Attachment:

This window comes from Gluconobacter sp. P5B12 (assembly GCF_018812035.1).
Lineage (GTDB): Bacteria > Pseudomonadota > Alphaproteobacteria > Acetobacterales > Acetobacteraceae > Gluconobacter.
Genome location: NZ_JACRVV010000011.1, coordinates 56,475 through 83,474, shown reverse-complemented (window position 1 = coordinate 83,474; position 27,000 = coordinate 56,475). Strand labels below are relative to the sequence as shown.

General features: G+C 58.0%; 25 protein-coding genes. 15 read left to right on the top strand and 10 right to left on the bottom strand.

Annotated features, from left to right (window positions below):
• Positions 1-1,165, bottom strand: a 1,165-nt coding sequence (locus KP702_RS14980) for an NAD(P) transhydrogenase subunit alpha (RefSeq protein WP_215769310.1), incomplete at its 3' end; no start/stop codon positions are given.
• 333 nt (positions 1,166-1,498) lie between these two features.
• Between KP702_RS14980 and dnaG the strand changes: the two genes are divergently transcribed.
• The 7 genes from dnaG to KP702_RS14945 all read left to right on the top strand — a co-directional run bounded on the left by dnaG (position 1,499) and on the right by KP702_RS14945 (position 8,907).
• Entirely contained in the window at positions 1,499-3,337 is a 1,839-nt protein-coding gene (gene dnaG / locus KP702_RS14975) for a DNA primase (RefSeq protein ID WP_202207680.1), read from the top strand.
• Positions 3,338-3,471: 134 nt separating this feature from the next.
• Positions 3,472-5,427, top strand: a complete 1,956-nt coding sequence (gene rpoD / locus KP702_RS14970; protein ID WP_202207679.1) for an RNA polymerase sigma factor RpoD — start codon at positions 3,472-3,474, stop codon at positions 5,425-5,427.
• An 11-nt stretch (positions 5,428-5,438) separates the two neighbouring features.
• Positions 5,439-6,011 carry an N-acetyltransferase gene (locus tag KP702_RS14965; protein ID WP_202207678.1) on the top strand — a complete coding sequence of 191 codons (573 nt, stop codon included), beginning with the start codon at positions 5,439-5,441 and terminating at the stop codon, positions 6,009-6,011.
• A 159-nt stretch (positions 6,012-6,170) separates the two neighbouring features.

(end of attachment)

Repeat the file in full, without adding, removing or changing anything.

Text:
This window comes from Gluconobacter sp. P5B12 (assembly GCF_018812035.1).
Lineage (GTDB): Bacteria > Pseudomonadota > Alphaproteobacteria > Acetobacterales > Acetobacteraceae > Gluconobacter.
Genome location: NZ_JACRVV010000011.1, coordinates 56,475 through 83,474, shown reverse-complemented (window position 1 = coordinate 83,474; position 27,000 = coordinate 56,475). Strand labels below are relative to the sequence as shown.

General features: G+C 58.0%; 25 protein-coding genes. 15 read left to right on the top strand and 10 right to left on the bottom strand.

Annotated features, from left to right (window positions below):
• Positions 1-1,165, bottom strand: a 1,165-nt coding sequence (locus KP702_RS14980) for an NAD(P) transhydrogenase subunit alpha (RefSeq protein WP_215769310.1), incomplete at its 3' end; no start/stop codon positions are given.
• 333 nt (positions 1,166-1,498) lie between these two features.
• Between KP702_RS14980 and dnaG the strand changes: the two genes are divergently transcribed.
• The 7 genes from dnaG to KP702_RS14945 all read left to right on the top strand — a co-directional run bounded on the left by dnaG (position 1,499) and on the right by KP702_RS14945 (position 8,907).
• Entirely contained in the window at positions 1,499-3,337 is a 1,839-nt protein-coding gene (gene dnaG / locus KP702_RS14975) for a DNA primase (RefSeq protein ID WP_202207680.1), read from the top strand.
• Positions 3,338-3,471: 134 nt separating this feature from the next.
• Positions 3,472-5,427, top strand: a complete 1,956-nt coding sequence (gene rpoD / locus KP702_RS14970; protein ID WP_202207679.1) for an RNA polymerase sigma factor RpoD — start codon at positions 3,472-3,474, stop codon at positions 5,425-5,427.
• An 11-nt stretch (positions 5,428-5,438) separates the two neighbouring features.
• Positions 5,439-6,011 carry an N-acetyltransferase gene (locus tag KP702_RS14965; protein ID WP_202207678.1) on the top strand — a complete coding sequence of 191 codons (573 nt, stop codon included), beginning with the start codon at positions 5,439-5,441 and terminating at the stop codon, positions 6,009-6,011.
• A 159-nt stretch (positions 6,012-6,170) separates the two neighbouring features.